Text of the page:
In the north east of Mali, irregular rainfall and political instability has meant basics like water are becoming scarce. In the town of Kidal, the
In the north east of Mali, irregular rainfall and political instability has meant basics like water are becoming scarce.
In the town of Kidal, the closest water supply is a 10km walk away – queues start at 5am and last for hours. A single barrel costs almost 7 euros. Some residents blame the UN’s peacekeeping force MINUSMA for the water shortage.
“It truly is a crisis situation, and MINUSMA is responsible for it,” said Mazou Ibrahim Toure, a resident of Kidal. “Even with all of its power and means, MINUSMA has not been able to create new water sources to try and help this population. They don’t do anything. Up until now they haven’t done anything.”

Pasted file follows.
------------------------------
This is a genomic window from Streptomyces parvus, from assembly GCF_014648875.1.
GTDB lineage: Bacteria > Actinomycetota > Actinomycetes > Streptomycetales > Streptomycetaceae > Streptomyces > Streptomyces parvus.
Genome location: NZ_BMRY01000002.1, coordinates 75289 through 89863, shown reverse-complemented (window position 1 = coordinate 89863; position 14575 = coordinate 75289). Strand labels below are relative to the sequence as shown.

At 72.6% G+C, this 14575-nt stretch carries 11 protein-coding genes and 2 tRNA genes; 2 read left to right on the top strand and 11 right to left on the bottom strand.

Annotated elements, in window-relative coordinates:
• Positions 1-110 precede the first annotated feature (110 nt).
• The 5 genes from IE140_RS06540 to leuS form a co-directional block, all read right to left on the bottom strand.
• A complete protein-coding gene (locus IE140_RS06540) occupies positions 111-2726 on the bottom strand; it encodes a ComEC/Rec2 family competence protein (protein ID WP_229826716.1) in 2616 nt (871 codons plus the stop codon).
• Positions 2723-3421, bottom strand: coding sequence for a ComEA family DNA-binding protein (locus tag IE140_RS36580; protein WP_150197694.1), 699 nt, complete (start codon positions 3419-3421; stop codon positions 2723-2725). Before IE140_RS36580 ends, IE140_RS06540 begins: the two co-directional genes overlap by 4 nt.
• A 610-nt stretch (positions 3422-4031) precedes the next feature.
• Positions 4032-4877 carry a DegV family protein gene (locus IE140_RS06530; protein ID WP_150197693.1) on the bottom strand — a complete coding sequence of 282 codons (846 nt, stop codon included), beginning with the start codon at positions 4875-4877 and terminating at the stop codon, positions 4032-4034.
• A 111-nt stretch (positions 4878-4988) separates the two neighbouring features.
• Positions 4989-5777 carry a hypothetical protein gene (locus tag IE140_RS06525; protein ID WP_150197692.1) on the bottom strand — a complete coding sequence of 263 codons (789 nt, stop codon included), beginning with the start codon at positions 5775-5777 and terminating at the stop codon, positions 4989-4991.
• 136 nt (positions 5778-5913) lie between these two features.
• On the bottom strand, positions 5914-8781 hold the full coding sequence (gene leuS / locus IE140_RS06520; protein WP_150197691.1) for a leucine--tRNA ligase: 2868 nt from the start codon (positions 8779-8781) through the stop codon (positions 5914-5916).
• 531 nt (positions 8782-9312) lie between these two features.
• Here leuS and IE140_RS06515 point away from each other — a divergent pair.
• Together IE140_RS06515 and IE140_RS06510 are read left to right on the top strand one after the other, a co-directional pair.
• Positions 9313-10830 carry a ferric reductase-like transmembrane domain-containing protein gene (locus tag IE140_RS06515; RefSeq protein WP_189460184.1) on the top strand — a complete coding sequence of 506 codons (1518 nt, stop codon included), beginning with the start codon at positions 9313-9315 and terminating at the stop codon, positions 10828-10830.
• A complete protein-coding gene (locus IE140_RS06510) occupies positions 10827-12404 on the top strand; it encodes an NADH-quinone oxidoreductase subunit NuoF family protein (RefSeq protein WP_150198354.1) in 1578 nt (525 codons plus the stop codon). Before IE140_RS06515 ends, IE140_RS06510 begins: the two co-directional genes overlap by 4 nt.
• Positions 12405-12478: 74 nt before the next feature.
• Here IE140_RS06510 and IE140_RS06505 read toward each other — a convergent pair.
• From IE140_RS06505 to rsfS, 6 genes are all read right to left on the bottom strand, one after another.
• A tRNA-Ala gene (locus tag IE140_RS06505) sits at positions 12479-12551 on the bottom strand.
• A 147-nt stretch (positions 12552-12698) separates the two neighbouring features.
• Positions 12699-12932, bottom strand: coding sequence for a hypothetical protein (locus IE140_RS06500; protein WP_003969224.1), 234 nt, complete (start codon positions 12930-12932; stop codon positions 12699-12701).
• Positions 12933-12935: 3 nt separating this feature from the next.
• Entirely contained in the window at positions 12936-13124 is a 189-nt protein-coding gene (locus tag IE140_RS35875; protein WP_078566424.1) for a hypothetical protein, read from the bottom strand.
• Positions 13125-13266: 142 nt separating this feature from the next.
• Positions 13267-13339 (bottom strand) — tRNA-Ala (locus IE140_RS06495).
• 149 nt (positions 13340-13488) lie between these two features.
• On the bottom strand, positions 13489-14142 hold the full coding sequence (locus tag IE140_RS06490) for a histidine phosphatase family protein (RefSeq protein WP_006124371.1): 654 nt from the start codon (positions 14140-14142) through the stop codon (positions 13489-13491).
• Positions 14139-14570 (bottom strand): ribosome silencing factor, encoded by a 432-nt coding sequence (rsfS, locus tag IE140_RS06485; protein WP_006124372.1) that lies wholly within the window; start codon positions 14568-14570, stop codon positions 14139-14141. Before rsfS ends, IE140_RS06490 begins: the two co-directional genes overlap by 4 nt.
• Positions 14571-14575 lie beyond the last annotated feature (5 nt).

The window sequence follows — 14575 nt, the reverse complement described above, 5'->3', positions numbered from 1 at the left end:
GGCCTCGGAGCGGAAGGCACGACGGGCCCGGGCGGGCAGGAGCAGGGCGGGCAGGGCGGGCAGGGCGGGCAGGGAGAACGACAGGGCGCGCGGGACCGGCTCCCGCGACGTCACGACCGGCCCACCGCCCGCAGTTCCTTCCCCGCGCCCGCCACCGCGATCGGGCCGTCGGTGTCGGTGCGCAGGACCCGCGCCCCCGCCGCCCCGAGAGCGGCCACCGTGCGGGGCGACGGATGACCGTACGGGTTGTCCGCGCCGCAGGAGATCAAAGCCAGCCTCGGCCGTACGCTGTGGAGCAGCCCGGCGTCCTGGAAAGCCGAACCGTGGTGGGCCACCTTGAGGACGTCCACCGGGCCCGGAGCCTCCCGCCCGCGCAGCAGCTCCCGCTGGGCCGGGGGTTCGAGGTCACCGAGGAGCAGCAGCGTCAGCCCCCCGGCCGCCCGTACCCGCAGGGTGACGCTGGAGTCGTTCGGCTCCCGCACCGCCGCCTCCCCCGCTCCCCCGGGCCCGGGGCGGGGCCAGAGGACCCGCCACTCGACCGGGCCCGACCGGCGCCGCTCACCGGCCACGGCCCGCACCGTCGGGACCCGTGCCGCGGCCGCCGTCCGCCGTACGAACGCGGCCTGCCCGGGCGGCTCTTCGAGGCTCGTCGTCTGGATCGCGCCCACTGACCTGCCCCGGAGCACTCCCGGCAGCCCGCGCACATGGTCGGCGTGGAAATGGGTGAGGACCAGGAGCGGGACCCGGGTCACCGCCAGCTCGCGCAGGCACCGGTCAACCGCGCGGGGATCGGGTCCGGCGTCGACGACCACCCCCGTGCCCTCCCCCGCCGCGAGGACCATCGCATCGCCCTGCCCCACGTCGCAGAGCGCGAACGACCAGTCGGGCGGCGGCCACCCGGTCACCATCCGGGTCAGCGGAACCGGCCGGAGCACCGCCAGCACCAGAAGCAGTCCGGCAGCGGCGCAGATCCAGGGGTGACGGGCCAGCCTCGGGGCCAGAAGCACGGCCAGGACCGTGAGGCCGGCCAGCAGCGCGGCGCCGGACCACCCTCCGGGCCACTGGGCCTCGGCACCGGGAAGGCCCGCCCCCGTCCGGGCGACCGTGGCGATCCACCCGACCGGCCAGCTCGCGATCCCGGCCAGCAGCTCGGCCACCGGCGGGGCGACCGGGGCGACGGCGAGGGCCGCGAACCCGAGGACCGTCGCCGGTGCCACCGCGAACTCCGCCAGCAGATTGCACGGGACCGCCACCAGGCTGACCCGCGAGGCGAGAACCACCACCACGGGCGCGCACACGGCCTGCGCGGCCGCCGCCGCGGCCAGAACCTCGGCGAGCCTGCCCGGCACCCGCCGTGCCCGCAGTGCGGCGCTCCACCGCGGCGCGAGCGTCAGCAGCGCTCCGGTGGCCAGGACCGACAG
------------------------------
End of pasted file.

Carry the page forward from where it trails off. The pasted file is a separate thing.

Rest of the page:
However, the head of the UN mission in Kidal Christophe Sivillon defended his organisation saying:
“The accusations we hear about MINUSMA being the cause of all problems and those relating to water are being made too quickly. We are in a situation where the Malian government isn’t present, and there’s still the fact that 50% of water consumers have left. There used to be a large population in Kidal, but they left, so I don’t think that MINUSMA is taking and stealing the water from Kidal.”
Despite a peace deal signed between the government and the Tuareg-led rebel alliance in June, many Malians say they still face a struggle to survive.
Water Aid reports that due to a lack of access to clean water in Mali, one child in ten dies before they reach their fifth birthday.